Should I do cardio or resistance training?
This is probably one of the most common asked questions with clients and people who are working on their fitness and health journey. Any good trainer is going to respond with…well it depends!
I know it is a vague answer but honestly it’s the right answer. It depends on what your goals are, what does your lifestyle look like, and are you trying to live a long and healthy life. Seems simple right? But honestly it goes much deeper than a simple yes or no.
So let’s dig a little deeper on the pros and cons of both cardio and weight lifting.
It is one of the easiest forms of exercise you can perform anywhere because it requires little to no equipment. You can walk/jog in your neighborhood, run up and down your stairs, go swimming, play basketball with your kids, go for a hike, or literally chase your toddler around all day in your house. You can even take your cardio to the gym by hopping on a cardio machine or joining a class like zumba or kickboxing. The options are endless when it comes to choosing how you want to implement cardio.
Not only is it easy to fit in your day but it’s great for your heart and lungs. It allows blood to flow throughout your body easily, your lung capacity increases, and your heart strengthens every time you do it. You can increase or decrease the intensity based on what your goals are, like doing HIIT or slow to moderate paced cardio.
Cardio is a great option to add in if you are in a fat loss phase but there are precautions that need to be monitored before thinking this is the only way.
It’s adaptive! Cardio is a stressor on the body and your body will respond to this stress by trying to adapt to it. It will begin to signal what it is you are trying to do and respond to the stress so that next time it knows how to handle the stress. Your body learns how to respond and adapts. The only way to change this is by creating more stress with intensity or longevity. You pretty much either need to go harder and faster or perform it for a longer duration.
Let’s use an example here. An average female that weighs about 170lbs wants to lose 30lbs in 6 months. She begins running 4x’s a week for about 15-20 minutes each session. She loses about 5lbs in 2 months and then hits a plateau. Nothing in her diet has changed and now she is stumped. Her body has adapted to the stress of cardio. The only way she can create more stress to continue to lose is to either a). Increase the intensity of the cardio session or b). Jog for a longer duration like 30 min. At first it doesn’t seem like a big deal but over time to continue to lose weight she will need to do the same response at her next plateau and eventually could be running up to an hour 4x’s a week.
Also, as your body begins to adapt, you begin to burn less calories causing your metabolism to slow down. Your body begins to recognize the need for the extra calories it is devoting to the endurance response of cardio and begins to hold onto these making fat loss a little tough. This is also why so many people struggle to lose weight when they join camp gladiator or orange theory. Their bodies adapt to the stress over time.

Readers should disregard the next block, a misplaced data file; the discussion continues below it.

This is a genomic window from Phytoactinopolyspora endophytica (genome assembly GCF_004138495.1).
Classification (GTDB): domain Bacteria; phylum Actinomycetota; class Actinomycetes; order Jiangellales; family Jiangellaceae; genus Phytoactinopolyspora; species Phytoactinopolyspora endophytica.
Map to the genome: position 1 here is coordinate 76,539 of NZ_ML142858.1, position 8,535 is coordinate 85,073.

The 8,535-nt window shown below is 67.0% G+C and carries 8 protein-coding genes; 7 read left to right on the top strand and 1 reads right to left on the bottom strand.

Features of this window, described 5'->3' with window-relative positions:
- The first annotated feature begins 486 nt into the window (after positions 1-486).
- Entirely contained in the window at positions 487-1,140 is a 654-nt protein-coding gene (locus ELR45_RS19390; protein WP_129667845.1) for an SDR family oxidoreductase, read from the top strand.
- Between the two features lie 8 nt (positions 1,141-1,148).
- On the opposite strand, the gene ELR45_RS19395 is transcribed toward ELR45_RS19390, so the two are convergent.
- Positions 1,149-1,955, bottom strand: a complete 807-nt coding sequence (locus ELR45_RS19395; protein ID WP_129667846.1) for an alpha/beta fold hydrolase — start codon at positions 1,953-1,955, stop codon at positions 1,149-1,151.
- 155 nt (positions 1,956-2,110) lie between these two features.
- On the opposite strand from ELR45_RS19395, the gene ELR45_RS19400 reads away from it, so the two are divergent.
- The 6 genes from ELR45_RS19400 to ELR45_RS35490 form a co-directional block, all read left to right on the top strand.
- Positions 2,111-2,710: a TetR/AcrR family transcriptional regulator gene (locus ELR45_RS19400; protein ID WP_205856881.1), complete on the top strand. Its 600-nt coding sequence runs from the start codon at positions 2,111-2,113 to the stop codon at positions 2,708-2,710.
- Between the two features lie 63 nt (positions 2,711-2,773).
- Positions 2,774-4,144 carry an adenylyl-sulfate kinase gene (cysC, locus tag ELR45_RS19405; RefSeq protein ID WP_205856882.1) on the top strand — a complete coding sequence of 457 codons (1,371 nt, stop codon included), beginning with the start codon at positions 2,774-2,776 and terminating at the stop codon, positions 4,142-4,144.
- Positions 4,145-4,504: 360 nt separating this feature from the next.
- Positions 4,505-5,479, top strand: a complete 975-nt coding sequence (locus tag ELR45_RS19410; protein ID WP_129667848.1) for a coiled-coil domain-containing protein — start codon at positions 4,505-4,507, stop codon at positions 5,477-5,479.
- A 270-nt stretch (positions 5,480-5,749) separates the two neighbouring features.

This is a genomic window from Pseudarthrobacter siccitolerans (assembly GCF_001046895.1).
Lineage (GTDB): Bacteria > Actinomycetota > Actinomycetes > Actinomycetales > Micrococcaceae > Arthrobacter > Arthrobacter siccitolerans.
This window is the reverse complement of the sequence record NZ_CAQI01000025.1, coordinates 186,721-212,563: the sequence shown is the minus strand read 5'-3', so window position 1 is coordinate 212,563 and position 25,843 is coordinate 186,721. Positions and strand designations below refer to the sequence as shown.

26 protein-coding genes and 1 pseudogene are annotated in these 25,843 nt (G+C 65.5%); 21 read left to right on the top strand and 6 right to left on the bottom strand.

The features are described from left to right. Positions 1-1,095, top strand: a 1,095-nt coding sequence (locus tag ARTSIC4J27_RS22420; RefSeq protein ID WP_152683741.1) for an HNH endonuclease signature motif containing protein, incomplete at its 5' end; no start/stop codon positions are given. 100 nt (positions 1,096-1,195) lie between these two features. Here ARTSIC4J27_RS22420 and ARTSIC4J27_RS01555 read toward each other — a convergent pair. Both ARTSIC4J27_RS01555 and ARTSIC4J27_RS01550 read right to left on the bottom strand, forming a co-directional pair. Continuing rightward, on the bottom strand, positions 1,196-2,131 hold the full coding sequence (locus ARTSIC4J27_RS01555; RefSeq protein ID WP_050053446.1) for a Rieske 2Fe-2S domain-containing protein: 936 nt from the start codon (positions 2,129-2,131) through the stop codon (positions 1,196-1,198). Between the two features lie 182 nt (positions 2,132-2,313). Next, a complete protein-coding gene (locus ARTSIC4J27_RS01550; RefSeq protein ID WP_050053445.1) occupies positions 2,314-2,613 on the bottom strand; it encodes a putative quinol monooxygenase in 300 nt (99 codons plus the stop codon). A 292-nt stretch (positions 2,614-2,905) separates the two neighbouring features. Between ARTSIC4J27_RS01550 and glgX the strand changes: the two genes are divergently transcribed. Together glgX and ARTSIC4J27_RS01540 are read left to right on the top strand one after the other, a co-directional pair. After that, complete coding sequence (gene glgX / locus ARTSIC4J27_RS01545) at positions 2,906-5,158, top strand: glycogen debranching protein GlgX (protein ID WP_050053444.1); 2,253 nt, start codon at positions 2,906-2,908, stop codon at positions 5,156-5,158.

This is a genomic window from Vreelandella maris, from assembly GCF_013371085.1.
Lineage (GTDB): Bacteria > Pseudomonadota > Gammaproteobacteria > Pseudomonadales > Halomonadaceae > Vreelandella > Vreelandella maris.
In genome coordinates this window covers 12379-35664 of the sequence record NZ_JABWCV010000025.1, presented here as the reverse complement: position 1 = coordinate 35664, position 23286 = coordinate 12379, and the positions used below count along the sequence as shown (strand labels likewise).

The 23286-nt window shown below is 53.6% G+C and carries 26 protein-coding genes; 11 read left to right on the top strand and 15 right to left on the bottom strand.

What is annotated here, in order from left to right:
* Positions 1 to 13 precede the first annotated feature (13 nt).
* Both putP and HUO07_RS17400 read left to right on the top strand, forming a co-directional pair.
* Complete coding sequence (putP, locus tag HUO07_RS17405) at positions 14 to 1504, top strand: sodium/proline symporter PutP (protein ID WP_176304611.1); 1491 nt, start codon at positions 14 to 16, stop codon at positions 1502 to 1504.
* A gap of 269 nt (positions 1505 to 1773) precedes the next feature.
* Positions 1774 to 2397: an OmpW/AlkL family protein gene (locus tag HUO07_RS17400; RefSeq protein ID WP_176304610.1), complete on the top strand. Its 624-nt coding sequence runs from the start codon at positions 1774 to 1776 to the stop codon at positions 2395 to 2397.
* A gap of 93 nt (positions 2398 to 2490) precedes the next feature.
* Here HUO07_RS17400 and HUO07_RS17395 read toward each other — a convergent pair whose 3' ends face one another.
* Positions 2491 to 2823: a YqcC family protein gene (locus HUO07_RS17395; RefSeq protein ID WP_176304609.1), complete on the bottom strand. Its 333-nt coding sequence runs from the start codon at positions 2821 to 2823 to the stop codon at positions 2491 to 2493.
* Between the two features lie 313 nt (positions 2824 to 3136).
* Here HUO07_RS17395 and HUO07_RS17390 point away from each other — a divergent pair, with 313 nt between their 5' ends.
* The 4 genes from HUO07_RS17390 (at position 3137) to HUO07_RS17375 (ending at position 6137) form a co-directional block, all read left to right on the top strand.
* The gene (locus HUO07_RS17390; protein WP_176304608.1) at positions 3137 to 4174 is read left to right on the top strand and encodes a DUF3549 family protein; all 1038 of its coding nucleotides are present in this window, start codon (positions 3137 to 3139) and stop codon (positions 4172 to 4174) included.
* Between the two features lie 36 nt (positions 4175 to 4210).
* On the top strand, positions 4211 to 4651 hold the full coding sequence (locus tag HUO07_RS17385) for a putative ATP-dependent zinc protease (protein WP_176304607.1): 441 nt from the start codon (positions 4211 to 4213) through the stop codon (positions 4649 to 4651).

It is not as adaptive as cardio! When you begin to resistance train or lift weights, you begin to put stress on the muscle. The muscle then sends the signal to the brain to say “hey we need to grow and get stronger to handle the stress!” Over time you are able to lift more and add more weights to the barbell because your muscles have adapted and are now able to grow.
As you begin to build more muscle, your metabolism begins to speed up. The more muscle mass you have the more you burn at rest. You see when you spend 45 min to an hour lifting, your calories being burned do not stop there. They continue to burn up to 72 hours after a session at the gym making resistance training more optimal during a fat loss phase.
The benefits do not stop there though. With weight lifting you also become stronger in your everyday life. All of a sudden you are able to pick up your kids with ease, carry the groceries in, and you can get up off the ground without moaning and groaning. It makes the simple task in life much easier for you to handle.
If it is the only thing you are doing, then some endurance activities might be difficult. You may have a hard time chasing your dog down the street after he bolted out the front door or if your toddler decides to make a run for it at Target, then you might be in a pickle.
One other drawback is if you try to do too much at once, you can put yourself at risk for injury. Lifting weights is a gradual process and you should push yourself to get stronger but not to the point of no return. Start slow and see what your body is capable of.
Resistance training will always outweigh the benefits compared to cardio for the long term effects on your life and body.
So how do you know whether or not you need cardio or resistance training? Honestly you need both but the intensity varies depending on what your goals are. If you are trying to lose fat, then you need both. If you are trying to build muscle, you will want to focus more on resistance training, and if you are trying to maintain your body you will need a combination. I design all my clients cardio and strength training around their goals and lifestyles. Apply here for one on one coaching.